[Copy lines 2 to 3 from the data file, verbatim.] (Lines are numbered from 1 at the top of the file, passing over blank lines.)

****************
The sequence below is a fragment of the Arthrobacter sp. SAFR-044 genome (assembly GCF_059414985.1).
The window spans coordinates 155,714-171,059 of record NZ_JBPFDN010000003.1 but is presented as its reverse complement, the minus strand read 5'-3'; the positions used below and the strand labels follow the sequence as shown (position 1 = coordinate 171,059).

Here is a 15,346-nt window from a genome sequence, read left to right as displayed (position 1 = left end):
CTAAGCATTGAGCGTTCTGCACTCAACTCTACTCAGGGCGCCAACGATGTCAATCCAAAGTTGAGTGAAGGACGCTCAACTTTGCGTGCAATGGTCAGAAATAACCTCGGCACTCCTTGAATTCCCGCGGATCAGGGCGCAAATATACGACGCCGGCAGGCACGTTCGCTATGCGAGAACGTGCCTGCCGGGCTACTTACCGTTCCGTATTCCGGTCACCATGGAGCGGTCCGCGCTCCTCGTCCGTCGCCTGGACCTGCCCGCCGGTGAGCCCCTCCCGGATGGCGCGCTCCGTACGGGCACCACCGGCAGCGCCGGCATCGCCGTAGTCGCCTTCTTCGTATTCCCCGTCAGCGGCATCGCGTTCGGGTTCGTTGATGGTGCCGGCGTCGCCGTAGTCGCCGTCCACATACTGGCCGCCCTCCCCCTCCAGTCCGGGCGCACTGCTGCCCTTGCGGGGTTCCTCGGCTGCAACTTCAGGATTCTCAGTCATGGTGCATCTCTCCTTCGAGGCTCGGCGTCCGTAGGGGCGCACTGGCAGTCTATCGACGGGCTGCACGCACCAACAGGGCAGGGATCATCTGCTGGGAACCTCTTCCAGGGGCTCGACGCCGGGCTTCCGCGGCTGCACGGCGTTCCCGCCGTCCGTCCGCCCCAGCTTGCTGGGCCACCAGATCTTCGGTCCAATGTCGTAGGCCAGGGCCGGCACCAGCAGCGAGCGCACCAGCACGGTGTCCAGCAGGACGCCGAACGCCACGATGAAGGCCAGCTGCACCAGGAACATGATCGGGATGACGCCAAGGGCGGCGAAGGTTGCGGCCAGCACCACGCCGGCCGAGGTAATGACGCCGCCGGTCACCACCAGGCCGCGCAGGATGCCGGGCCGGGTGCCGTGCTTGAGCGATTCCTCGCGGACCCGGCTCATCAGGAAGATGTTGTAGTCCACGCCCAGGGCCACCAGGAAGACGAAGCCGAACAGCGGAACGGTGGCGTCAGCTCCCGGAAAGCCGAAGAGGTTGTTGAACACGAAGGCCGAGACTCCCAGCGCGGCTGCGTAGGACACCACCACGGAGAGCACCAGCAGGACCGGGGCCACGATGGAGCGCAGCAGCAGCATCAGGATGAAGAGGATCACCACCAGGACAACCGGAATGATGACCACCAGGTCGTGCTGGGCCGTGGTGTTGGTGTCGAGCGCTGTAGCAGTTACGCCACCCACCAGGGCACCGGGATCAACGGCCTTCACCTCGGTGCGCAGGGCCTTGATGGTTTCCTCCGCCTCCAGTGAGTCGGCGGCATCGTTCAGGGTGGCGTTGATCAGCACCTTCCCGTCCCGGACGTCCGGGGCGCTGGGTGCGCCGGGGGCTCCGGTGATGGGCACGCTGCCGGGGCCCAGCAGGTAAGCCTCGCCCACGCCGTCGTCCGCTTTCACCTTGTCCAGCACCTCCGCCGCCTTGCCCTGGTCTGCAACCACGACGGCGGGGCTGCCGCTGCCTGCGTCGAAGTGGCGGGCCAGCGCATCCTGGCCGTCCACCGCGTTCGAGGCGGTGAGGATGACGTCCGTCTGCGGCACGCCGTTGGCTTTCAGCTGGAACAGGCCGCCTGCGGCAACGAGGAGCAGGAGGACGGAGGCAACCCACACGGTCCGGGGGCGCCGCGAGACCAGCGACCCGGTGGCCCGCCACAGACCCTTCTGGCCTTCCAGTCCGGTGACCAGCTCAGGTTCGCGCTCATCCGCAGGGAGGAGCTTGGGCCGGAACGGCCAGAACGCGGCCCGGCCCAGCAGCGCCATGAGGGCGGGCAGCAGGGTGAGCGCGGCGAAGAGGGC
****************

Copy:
The window spans coordinates 155,714-171,059 of record NZ_JBPFDN010000003.1 but is presented as its reverse complement, the minus strand read 5'-3'; the positions used below and the strand labels follow the sequence as shown (position 1 = coordinate 171,059).

Here is a 15,346-nt window from a genome sequence, read left to right as displayed (position 1 = left end):